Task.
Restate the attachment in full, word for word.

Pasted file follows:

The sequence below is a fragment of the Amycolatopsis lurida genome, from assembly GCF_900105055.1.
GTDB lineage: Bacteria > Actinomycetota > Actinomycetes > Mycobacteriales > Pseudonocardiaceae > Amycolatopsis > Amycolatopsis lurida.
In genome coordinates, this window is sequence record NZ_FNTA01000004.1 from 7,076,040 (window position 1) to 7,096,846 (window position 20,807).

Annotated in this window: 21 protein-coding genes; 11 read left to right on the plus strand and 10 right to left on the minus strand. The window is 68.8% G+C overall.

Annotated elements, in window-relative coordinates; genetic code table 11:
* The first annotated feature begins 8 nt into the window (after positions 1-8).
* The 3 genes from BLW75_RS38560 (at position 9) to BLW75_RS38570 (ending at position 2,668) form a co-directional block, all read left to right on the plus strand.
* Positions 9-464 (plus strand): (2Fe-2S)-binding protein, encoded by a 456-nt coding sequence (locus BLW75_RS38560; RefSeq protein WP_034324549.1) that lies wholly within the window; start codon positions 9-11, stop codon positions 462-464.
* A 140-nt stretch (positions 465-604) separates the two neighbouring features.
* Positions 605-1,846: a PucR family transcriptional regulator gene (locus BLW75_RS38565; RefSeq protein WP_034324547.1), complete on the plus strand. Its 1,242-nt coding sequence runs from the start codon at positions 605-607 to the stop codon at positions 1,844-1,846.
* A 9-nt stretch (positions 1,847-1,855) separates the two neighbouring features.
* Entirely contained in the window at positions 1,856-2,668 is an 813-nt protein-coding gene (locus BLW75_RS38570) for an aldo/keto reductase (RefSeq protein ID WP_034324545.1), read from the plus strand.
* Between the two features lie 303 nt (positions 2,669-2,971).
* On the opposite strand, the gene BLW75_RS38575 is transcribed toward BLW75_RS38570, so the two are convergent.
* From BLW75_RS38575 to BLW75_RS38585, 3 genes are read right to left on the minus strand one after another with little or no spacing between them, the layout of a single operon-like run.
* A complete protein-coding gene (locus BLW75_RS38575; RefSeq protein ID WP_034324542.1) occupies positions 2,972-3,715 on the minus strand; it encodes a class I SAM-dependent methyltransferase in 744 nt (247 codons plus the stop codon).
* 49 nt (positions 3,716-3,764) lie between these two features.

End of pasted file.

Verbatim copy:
The sequence below is a fragment of the Amycolatopsis lurida genome, from assembly GCF_900105055.1.
GTDB lineage: Bacteria > Actinomycetota > Actinomycetes > Mycobacteriales > Pseudonocardiaceae > Amycolatopsis > Amycolatopsis lurida.
In genome coordinates, this window is sequence record NZ_FNTA01000004.1 from 7,076,040 (window position 1) to 7,096,846 (window position 20,807).

Annotated in this window: 21 protein-coding genes; 11 read left to right on the plus strand and 10 right to left on the minus strand. The window is 68.8% G+C overall.

Annotated elements, in window-relative coordinates; genetic code table 11:
* The first annotated feature begins 8 nt into the window (after positions 1-8).
* The 3 genes from BLW75_RS38560 (at position 9) to BLW75_RS38570 (ending at position 2,668) form a co-directional block, all read left to right on the plus strand.
* Positions 9-464 (plus strand): (2Fe-2S)-binding protein, encoded by a 456-nt coding sequence (locus BLW75_RS38560; RefSeq protein WP_034324549.1) that lies wholly within the window; start codon positions 9-11, stop codon positions 462-464.
* A 140-nt stretch (positions 465-604) separates the two neighbouring features.
* Positions 605-1,846: a PucR family transcriptional regulator gene (locus BLW75_RS38565; RefSeq protein WP_034324547.1), complete on the plus strand. Its 1,242-nt coding sequence runs from the start codon at positions 605-607 to the stop codon at positions 1,844-1,846.
* A 9-nt stretch (positions 1,847-1,855) separates the two neighbouring features.
* Entirely contained in the window at positions 1,856-2,668 is an 813-nt protein-coding gene (locus BLW75_RS38570) for an aldo/keto reductase (RefSeq protein ID WP_034324545.1), read from the plus strand.
* Between the two features lie 303 nt (positions 2,669-2,971).
* On the opposite strand, the gene BLW75_RS38575 is transcribed toward BLW75_RS38570, so the two are convergent.
* From BLW75_RS38575 to BLW75_RS38585, 3 genes are read right to left on the minus strand one after another with little or no spacing between them, the layout of a single operon-like run.
* A complete protein-coding gene (locus BLW75_RS38575; RefSeq protein ID WP_034324542.1) occupies positions 2,972-3,715 on the minus strand; it encodes a class I SAM-dependent methyltransferase in 744 nt (247 codons plus the stop codon).
* 49 nt (positions 3,716-3,764) lie between these two features.